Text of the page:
task myTask {
        doLast {
            ...
        }
    }
  • You can no longer use any of the following characters in domain object names, such as project and task names: <space> / \ : < > " ? * | . You should also not use . as a leading or trailing character.

Running Gradle & build environment
  • As mentioned before, Gradle can no longer be run on Java 7. However, you can still use forked compilation and testing to build and test software for Java 6 and above.

  • The -Dtest.single command-line option has been removed — use test filtering instead.

  • The -Dtest.debug command-line option has been removed — use the --debug-jvm option instead.

  • The -u/--no-search-upward command-line option has been removed — make sure all your builds have a settings.gradle file.

  • The --recompile-scripts command-line option has been removed.

  • You can no longer have a Gradle build nested in a subdirectory of another Gradle build unless the nested build has a settings.gradle file.

  • The DirectoryBuildCache.setTargetSizeInMB(long) method has been removed — use DirectoryBuildCache.removeUnusedEntriesAfterDays instead.

  • The org.gradle.readLoggingConfigFile system property no longer does anything — update affected tests to work with your java.util.logging settings.

Working with files
  • You can no longer cast FileCollection objects to other types using the as keyword or the asType() method.

  • You can no longer pass null as the configuration action of CopySpec.from(Object, Action).

  • For better compatibility with the Kotlin DSL, CopySpec.duplicatesStrategy is no longer nullable. The property setter no longer accepts null as a way to reset the property back to its default value. Use DuplicatesStrategy.INHERIT instead.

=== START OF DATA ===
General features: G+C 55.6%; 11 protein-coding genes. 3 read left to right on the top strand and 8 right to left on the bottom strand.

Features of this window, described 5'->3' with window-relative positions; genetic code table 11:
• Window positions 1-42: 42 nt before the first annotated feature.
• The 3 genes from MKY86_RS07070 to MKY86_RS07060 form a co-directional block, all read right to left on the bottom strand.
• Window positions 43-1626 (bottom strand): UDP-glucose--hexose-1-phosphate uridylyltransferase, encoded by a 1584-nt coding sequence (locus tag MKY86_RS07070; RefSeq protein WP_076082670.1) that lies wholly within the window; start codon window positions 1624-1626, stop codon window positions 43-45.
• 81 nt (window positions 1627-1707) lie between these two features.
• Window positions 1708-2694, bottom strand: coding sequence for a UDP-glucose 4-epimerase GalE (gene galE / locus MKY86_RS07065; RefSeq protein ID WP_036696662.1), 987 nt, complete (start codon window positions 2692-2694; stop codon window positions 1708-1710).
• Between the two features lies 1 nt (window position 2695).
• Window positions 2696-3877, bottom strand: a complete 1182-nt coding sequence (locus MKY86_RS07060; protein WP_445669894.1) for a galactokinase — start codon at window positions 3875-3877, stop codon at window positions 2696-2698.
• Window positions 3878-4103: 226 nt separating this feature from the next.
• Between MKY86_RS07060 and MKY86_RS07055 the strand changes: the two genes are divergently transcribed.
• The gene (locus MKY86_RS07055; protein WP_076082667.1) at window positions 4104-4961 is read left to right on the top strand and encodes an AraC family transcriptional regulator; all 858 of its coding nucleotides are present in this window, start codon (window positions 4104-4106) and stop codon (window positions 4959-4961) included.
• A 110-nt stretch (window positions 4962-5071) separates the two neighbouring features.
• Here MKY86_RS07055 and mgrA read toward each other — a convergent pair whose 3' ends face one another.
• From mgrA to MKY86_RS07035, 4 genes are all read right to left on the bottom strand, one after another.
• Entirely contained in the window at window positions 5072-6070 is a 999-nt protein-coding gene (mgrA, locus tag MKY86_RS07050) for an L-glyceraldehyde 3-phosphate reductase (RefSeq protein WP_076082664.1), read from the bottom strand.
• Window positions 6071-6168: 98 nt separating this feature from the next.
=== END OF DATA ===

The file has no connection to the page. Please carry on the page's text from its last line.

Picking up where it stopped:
• The FileCollection.stopExecutionIfEmpty() method has been removed — use the @SkipWhenEmpty annotation on FileCollection task properties instead.

  • The FileCollection.add() method has been removed — use Project.files() and Project.fileTree() to create configurable file collections/file trees and add to them via ConfigurableFileCollection.from().

  • SimpleFileCollection has been removed — use Project.files(Object…​) instead.

  • Don’t have your own classes extend AbstractFileCollection — use the Project.files() method instead. This problem may exhibit as a missing getBuildDependencies() method.

Java builds
Tasks & properties
  • The following legacy classes and methods related to lazy properties have been removed — use ObjectFactory.property() to create Property instances:

    • PropertyState

    • DirectoryVar

    • RegularFileVar

    • ProjectLayout.newDirectoryVar()

    • ProjectLayout.newFileVar()

    • Project.property(Class)

    • Script.property(Class)

    • ProviderFactory.property(Class)

  • Tasks configured and registered with the task configuration avoidance APIs have more restrictions on the other methods that can be called from a configuration action.

  • The internal @Option and @OptionValues annotations — package org.gradle.api.internal.tasks.options — have been removed. Use the public @Option and @OptionValues annotations instead.

  • The Task.deleteAllActions() method has been removed with no replacement.

  • The Task.dependsOnTaskDidWork() method has been removed — use declared inputs and outputs instead.

  • The following properties and methods of TaskInternal have been removed — use task dependencies, task rules, reusable utility methods, or the Worker API in place of executing a task directly.

    • execute()

    • executer

    • getValidators()

    • addValidator()

  • The TaskInputs.file(Object) method can no longer be called with an argument that resolves to anything other than a single regular file.

  • The TaskInputs.dir(Object) method can no longer be called with an argument that resolves to anything other than a single directory.

  • You can no longer register invalid inputs and outputs via TaskInputs and TaskOutputs.

  • The TaskDestroyables.file() and TaskDestroyables.files() methods have been removed — use TaskDestroyables.register() instead.

  • SimpleWorkResult has been removed — use WorkResult.didWork.

  • Overriding built-in tasks deprecated in 4.8 now produces an error.

    Attempting to replace a built-in task will produce an error similar to the following: